Below is a list of recommendations from Dr. Jamie Freeny and the Center for School Behavioral Health at MHA of Greater Houston—an excellent starting point for doing this work.
RESOURCES FOR EDUCATORS:
Start with learning more about yourself by taking Harvard University's implicit bias test. Additionally, Teaching Tolerance's Teaching About Race, Racism, and Police Violence discusses specific instances of racial inequity at the hands of the police and provides talking points for educators. It also includes free professional development opportunities around race and how it affects youth.
Vanderbilt University's Teaching Race Pedagogy and Practice is full of definitions of commonly used terminology in relation to race and race relations, as well as step-by-step guides for how to integrate lessons about race and race relations into lesson plans.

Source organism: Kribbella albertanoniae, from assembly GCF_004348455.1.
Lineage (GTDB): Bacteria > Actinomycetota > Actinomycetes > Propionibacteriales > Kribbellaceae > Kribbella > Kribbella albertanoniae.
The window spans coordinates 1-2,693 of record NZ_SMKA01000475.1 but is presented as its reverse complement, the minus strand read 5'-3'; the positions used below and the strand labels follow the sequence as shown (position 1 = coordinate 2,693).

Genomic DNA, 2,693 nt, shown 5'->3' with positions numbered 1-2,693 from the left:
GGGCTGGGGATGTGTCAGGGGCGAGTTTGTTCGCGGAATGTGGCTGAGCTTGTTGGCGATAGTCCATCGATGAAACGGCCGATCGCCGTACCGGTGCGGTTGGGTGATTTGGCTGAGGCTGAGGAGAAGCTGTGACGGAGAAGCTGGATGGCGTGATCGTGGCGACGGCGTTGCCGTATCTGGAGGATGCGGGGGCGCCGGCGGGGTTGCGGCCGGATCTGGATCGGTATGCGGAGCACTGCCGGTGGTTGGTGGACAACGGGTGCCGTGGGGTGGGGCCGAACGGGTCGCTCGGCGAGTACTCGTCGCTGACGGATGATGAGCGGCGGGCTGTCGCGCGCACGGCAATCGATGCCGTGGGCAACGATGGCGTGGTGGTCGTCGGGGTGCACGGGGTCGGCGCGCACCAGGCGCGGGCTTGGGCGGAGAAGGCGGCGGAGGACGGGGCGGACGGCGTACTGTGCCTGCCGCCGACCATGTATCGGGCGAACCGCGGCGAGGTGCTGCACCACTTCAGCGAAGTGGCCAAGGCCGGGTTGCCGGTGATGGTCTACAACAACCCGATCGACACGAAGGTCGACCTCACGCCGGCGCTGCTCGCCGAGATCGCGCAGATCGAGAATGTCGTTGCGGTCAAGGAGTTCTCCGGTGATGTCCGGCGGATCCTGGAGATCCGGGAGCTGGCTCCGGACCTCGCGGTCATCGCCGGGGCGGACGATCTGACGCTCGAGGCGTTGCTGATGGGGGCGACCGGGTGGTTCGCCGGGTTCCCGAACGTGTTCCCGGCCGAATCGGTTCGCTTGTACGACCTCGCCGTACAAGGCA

SEL Skills Needed to Discuss Race in the Classroom, shared by Berkley's Greater Good Magazine, highlights implicit bias, self-management, and social awareness as skills needed in order to meaningfully engage with race in the classroom. The article author, Dr. Eva, includes integrating these concepts into lesson plans and provides resources for learning more.
RESOURCES FOR EDUCATORS AND PARENTS:
You're not alone when it comes to not knowing how to effectively talk to young people about subjects like racism. In this The Hechinger Report article, experts answer kid's tough questions about race and racism. Similarly, this video from NYU Langone Health child and adolescent psychologist, Dr. Yamalis Diaz, shares how talking about racism can impact young people's relationships and provides parents with guidelines for these discussions.
For even more conversation, this PBS KIDS for Parents video features parents, educators, and child development and trauma experts talking about how to talk with young children about racial injustice and violence against Black people.
Courtesy of NAA.